A cash fund used by a business to make change for customers who pay cash for goods or services. (p. 293)
Collections
Payments collected by the bank and added to the customer’s bank account in the form of a credit memorandum. (p. 280)
Denominations
Varieties of coins and currency, such as quarters, dimes, and nickels and $1 and $5 bills. (p. 290)
Deposit in transit
A deposit not recorded on the bank statement because the deposit was made between the time of the bank’s closing date for compiling items for its statement and the time the statement is received by the depositor; also known as a late deposit. (p. 280)
Deposit slips
Printed forms provided by a bank on which customers can list all items being deposited; also known as deposit tickts. (p. 273)
Drawer
The party who writes the check. (p. 275)
Electronic Funds Transfer (EFT)
A transfer of funds initiated through an electronic terminal, such as a telephone, computer, or magnetic tape.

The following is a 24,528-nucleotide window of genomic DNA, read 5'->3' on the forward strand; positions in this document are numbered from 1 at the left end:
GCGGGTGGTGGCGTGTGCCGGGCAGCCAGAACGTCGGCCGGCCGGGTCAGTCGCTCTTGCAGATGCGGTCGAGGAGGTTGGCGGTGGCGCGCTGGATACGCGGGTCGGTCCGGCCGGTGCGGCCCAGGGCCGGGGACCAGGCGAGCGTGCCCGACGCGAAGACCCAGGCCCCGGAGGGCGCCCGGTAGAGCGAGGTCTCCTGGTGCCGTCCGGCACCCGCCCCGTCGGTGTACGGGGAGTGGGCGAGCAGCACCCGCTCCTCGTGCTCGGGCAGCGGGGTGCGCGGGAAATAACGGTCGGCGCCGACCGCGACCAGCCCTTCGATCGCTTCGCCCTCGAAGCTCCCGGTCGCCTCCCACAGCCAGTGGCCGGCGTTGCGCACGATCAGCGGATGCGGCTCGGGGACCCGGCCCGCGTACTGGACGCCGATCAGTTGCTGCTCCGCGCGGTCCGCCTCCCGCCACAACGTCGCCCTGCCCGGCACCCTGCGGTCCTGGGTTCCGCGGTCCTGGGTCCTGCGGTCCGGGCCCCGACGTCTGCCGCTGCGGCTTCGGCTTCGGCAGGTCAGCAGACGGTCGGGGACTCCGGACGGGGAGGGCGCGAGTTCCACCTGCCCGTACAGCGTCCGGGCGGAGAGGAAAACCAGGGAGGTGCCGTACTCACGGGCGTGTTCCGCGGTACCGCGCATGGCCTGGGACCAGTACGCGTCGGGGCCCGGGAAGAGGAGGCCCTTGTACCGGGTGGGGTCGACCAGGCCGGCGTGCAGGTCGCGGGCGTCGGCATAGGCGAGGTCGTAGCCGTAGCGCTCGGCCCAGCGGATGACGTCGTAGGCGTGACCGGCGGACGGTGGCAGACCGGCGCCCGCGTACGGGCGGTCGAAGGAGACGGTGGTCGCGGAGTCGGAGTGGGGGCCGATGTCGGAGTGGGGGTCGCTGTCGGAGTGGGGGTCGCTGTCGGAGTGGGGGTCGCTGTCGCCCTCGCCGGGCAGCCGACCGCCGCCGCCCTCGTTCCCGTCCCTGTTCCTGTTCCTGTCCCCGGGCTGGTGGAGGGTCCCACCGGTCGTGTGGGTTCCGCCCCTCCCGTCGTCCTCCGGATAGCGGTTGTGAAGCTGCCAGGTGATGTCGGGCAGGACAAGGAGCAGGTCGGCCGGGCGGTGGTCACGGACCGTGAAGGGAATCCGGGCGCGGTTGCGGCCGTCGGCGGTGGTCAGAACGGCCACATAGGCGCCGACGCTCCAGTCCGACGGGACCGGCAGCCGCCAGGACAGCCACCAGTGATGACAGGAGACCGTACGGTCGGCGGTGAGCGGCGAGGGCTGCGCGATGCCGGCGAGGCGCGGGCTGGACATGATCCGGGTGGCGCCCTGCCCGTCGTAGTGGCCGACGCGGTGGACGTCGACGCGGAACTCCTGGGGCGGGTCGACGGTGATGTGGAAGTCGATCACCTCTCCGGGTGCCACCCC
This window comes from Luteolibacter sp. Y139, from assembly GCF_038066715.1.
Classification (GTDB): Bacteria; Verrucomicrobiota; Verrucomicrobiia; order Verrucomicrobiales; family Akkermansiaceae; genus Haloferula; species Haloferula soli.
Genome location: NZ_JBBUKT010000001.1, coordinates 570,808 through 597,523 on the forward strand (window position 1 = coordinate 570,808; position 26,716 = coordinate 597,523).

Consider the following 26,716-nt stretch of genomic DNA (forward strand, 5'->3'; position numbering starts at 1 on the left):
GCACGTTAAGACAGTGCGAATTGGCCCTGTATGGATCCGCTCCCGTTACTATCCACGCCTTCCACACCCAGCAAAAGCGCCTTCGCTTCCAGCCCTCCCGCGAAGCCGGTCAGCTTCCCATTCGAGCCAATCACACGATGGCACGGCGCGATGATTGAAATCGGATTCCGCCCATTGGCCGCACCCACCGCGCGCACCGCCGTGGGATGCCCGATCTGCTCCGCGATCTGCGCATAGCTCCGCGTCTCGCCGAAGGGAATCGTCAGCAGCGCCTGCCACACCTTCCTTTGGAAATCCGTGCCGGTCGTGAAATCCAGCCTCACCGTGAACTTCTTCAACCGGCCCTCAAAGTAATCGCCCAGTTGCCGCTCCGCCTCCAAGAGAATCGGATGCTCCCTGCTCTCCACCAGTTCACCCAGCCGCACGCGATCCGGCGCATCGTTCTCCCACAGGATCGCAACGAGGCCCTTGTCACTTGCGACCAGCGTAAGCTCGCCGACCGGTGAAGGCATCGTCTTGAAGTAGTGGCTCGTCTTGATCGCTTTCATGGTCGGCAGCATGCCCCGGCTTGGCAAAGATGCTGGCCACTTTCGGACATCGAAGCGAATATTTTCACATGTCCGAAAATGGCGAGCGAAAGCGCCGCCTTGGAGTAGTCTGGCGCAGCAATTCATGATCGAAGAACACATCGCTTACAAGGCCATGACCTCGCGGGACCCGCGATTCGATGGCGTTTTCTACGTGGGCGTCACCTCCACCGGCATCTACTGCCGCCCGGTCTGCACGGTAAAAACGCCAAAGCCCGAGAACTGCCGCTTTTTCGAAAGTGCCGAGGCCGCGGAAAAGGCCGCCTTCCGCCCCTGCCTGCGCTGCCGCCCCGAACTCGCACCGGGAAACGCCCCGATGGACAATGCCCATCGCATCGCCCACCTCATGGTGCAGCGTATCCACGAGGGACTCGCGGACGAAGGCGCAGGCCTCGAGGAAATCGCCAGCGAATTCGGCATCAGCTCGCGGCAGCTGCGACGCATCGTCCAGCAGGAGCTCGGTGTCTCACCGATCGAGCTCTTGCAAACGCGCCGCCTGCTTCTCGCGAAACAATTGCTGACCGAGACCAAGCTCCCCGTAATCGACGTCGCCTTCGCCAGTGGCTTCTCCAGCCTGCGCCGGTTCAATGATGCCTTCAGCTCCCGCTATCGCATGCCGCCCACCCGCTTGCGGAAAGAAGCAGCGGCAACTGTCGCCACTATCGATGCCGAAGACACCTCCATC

Endorsement
The process by which the payee transfers ownership of the check to a bank or another party. A check must be endorsed when deposited in a bank, because the bank must have legal title to it in order to collect payment from the drawer of the check (the person or firm who wrote the check). (p. 275)
Errors
Mistakes made by a customer or the bank. (p. 280)
Interest income
The amount earned from lending money to another person or business. (p. 280)
Ledger balance of cash
The balance of the Cash account in the general ledger before it is reconciled with the bank statement. (p. 279)
NSF (non-sufficient funds) check
Check drawn against an account in which there are not sufficient funds and returned by the payee’s bank to the drawers bank because of nonpayment; also known as a dishonored check. (p. 280)
Internal controls